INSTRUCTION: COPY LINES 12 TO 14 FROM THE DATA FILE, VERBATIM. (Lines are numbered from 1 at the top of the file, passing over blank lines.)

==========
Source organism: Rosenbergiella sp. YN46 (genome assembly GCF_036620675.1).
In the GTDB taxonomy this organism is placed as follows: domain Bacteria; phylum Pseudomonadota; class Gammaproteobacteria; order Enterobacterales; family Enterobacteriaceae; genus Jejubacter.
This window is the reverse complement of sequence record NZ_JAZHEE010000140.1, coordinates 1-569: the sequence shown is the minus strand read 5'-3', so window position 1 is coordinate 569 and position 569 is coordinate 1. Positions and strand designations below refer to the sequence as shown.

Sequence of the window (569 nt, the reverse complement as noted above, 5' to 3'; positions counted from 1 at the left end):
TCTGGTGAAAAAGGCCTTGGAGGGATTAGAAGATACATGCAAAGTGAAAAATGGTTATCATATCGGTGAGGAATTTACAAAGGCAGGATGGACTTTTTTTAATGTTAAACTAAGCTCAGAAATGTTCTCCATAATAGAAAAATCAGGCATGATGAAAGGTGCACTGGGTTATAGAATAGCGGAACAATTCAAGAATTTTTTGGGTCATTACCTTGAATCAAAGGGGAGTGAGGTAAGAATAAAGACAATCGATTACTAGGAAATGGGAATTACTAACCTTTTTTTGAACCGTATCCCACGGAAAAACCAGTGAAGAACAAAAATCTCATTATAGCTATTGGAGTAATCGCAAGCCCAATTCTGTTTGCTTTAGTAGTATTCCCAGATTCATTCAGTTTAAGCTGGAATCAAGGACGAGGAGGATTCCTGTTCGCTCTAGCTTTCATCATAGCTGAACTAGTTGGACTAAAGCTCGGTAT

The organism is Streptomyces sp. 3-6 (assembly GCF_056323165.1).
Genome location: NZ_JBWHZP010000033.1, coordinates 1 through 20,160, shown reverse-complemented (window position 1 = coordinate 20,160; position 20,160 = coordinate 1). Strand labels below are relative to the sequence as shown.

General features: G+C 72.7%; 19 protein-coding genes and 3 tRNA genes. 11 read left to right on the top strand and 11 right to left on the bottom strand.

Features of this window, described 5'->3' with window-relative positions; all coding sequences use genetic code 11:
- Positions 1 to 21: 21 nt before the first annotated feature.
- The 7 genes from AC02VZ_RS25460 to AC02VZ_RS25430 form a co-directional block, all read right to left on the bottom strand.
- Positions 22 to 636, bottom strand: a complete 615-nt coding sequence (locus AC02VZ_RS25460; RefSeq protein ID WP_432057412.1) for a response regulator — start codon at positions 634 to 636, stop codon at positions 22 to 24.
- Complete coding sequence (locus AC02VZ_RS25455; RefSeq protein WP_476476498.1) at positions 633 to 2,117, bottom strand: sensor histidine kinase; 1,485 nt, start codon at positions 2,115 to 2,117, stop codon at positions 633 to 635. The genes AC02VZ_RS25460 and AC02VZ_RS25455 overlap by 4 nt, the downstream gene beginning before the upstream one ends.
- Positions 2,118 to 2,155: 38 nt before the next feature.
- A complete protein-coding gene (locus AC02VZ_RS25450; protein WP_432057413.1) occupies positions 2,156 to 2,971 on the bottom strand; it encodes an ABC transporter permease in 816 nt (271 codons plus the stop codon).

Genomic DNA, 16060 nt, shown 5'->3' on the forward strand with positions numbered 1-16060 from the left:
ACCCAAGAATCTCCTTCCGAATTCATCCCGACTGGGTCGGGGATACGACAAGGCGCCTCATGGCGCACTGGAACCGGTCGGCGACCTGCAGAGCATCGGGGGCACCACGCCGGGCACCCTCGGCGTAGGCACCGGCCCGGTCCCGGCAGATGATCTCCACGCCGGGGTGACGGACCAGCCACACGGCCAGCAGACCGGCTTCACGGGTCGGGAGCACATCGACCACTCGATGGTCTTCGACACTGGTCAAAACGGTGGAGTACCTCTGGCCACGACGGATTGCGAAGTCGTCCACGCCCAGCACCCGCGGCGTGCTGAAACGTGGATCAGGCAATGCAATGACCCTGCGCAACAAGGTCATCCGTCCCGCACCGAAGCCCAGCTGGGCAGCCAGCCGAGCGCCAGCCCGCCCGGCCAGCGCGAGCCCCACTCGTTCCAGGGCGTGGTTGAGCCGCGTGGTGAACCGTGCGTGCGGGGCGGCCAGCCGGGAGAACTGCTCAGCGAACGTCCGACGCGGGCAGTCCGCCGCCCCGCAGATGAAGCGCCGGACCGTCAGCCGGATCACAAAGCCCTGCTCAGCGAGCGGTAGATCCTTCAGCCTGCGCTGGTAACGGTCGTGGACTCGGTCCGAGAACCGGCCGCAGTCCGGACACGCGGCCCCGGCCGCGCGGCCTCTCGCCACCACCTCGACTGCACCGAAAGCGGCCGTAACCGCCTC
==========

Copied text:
- Positions 22 to 636, bottom strand: a complete 615-nt coding sequence (locus AC02VZ_RS25460; RefSeq protein ID WP_432057412.1) for a response regulator — start codon at positions 634 to 636, stop codon at positions 22 to 24.
- Complete coding sequence (locus AC02VZ_RS25455; RefSeq protein WP_476476498.1) at positions 633 to 2,117, bottom strand: sensor histidine kinase; 1,485 nt, start codon at positions 2,115 to 2,117, stop codon at positions 633 to 635. The genes AC02VZ_RS25460 and AC02VZ_RS25455 overlap by 4 nt, the downstream gene beginning before the upstream one ends.
- Positions 2,118 to 2,155: 38 nt before the next feature.